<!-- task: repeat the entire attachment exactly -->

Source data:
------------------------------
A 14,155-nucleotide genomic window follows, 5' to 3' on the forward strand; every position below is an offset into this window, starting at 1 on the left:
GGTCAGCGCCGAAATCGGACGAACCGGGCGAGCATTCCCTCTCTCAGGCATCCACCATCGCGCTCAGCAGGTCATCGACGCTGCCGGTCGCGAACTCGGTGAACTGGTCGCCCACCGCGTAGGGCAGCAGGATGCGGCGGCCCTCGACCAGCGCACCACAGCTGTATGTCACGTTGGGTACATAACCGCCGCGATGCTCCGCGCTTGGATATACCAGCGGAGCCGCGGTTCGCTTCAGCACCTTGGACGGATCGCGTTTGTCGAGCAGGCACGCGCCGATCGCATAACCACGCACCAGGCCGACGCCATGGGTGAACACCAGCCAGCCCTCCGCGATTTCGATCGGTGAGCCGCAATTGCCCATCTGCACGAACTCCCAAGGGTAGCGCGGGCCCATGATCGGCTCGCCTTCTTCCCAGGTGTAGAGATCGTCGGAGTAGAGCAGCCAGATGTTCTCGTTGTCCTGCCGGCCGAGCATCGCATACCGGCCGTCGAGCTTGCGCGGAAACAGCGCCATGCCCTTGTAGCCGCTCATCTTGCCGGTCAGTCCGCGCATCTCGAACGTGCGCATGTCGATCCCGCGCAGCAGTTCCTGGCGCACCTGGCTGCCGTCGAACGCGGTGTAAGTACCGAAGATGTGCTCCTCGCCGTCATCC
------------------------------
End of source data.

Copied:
A 14,155-nucleotide genomic window follows, 5' to 3' on the forward strand; every position below is an offset into this window, starting at 1 on the left:
GGTCAGCGCCGAAATCGGACGAACCGGGCGAGCATTCCCTCTCTCAGGCATCCACCATCGCGCTCAGCAGGTCATCGACGCTGCCGGTCGCGAACTCGGTGAACTGGTCGCCCACCGCGTAGGGCAGCAGGATGCGGCGGCCCTCGACCAGCGCACCACAGCTGTATGTCACGTTGGGTACATAACCGCCGCGATGCTCCGCGCTTGGATATACCAGCGGAGCCGCGGTTCGCTTCAGCACCTTGGACGGATCGCGTTTGTCGAGCAGGCACGCGCCGATCGCATAACCACGCACCAGGCCGACGCCATGGGTGAACACCAGCCAGCCCTCCGCGATTTCGATCGGTGAGCCGCAATTGCCCATCTGCACGAACTCCCAAGGGTAGCGCGGGCCCATGATCGGCTCGCCTTCTTCCCAGGTGTAGAGATCGTCGGAGTAGAGCAGCCAGATGTTCTCGTTGTCCTGCCGGCCGAGCATCGCATACCGGCCGTCGAGCTTGCGCGGAAACAGCGCCATGCCCTTGTAGCCGCTCATCTTGCCGGTCAGTCCGCGCATCTCGAACGTGCGCATGTCGATCCCGCGCAGCAGTTCCTGGCGCACCTGGCTGCCGTCGAACGCGGTGTAAGTACCGAAGATGTGCTCCTCGCCGTCATCC